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XG-225 Spectre by jflaxman XG-225 Spectre by jflaxman
As the Vorgol Directorate's industrial centres suffered a series of punishing air raids, the Spectre's mass production assumed a greater urgency. Originally conceived as jet fighters, these aircraft were fitted with the best available powerplants and distributed immediately. The gamble paid off when the Spectres proved they had both the firepower to destroy the largest bombers and the performance to match their best escorts. On hearing the distinctive scream of the Spectre's supercharged engines, many emboldened defenders now say, "That is the sound of victory!"

Design Features

- The Spectre's unusual layout reflects the valuable lessons learned during its development. The swept back wings, streamlined engine cowlings and bullet-shaped propeller hubs reduce drag and increase top speed.

- The six-bladed propellors have a very high revolving speed, giving the Spectre an exceptional rate of climb and acceleration - important traits for any high-altitude interceptor.

- The domed cockpit gives good all-round visibility, and the lack of empennage behind it makes bailing out less hazardous.

- The four nose-mounted cannons are easily aimed, need no interruptor gear, and provide superb firepower. Barrels are longer than usual, increasing range and accuracy.

- Spectres currently in service may be refitted with jet engines when they are available. Further planned refinements include ejector seats and additional rocket armament.
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50calBMG Featured By Owner Edited Jul 15, 2015  Student Digital Artist
You could get out of needing big drag inducing radiators by using surface evaporation radiators like those on the Schneider Cup racers
PilotAaronIzzard Featured By Owner Apr 12, 2015  Hobbyist Traditional Artist
I love it. Very Dan Dare, I can just picture the Space Fleet having a number of these as training or high speed fighters.
Jgunenn Featured By Owner May 5, 2014
TheElevatedDeviant Featured By Owner Dec 8, 2012
So THIS universe is a war between Tarvakia and the Vorgol Directorate?
DreadedOne131 Featured By Owner Sep 14, 2012
Looks like a combination of World War II high performance fighter and modern turboprop technology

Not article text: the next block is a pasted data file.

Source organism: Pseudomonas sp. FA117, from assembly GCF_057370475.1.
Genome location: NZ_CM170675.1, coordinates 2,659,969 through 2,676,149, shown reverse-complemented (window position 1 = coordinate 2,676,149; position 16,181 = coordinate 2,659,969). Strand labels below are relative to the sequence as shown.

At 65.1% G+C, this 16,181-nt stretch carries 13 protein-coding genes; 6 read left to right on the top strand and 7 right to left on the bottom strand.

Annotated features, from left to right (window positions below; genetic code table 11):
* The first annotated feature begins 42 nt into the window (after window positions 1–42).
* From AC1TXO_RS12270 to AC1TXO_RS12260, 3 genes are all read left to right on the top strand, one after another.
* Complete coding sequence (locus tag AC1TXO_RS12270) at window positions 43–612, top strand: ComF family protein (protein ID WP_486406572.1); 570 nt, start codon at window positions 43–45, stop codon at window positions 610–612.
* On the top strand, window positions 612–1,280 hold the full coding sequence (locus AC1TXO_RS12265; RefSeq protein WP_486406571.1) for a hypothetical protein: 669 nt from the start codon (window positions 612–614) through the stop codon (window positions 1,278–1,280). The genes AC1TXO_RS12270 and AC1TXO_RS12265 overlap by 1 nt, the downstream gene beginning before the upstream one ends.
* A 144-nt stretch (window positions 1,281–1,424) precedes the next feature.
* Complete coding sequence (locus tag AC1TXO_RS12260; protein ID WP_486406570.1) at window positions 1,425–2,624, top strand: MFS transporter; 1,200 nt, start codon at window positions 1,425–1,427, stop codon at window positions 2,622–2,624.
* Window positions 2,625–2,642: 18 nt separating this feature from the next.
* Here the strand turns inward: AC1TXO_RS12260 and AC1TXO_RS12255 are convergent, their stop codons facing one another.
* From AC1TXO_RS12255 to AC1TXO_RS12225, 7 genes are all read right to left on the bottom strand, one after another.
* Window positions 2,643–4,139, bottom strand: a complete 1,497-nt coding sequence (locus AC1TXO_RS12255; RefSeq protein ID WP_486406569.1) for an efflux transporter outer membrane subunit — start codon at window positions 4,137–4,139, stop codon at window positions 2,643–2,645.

Hexidextrous Featured By Owner Mar 22, 2012
Awesome ship. Reminds me of the ships in Battle Garegga.
Von-Krupp Featured By Owner Nov 26, 2010
Not to be an engineering ass, but the reason that cowlings aren't so streamlined is because you need a radiator. Even inline engines had to have a radiator sticking into the airstream somewhere down the line. If you ever see a real plane with such a streamlined cowling, that's because it's a turboprop, not a piston engine. You also don't want the props to spin too terribly fast or the tips will break the sound barrier; this is not good at all. You can allow them to spin faster by sweeping (or hooking) the blades in a direction, but there's still that same limitation.
jflaxman Featured By Owner Nov 26, 2010
It's a fair call about the cowlings. I'm aware of the limitations of props at high speeds, though you can get a higher spin rate from shorter blades as the tips won't travel quite as fast. The shorter multi-bladed props here are a nod to the ones on some late WW2 high-altitude fighters while the airframe borrows elements of the Kyushu Shinden and Me 262 - two machines that were ahead of their time, but never produced in large enough numbers to alter the course of the war.
Von-Krupp Featured By Owner Nov 28, 2010
Indeed, shorter blades can mitigate it but then they don't move as much air and therefore have to spin faster to get the same thrust, putting you back at square one. Germans ended up using paddle blades for high altitude while the Allies resorted to four- and five-bladed props to improve thrust without increasing revolutions.

Still though, I rather like your plane: it is a good, solid design. Swept wings makes handling at high speeds better. It's also conducive to the eventual installation of jet engines that you mention. I have much appreciation for the idea that it was intended to be a jet but war-time limitations forced them into using what was available in quantity versus what what was the cutting edge. The only other real issue I can see with it is that the canards might be interfering with the airflow over the wings, looking like they are on the same level, but it's hard to say at that angle. I look forward to seeing more of your aerodynamic escapades, if you have any left. :)
jflaxman Featured By Owner Nov 28, 2010
Thanks for the quality feedback! I've roughed out plenty more designs and just have to get around to colouring them.
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Submitted on
November 2, 2010
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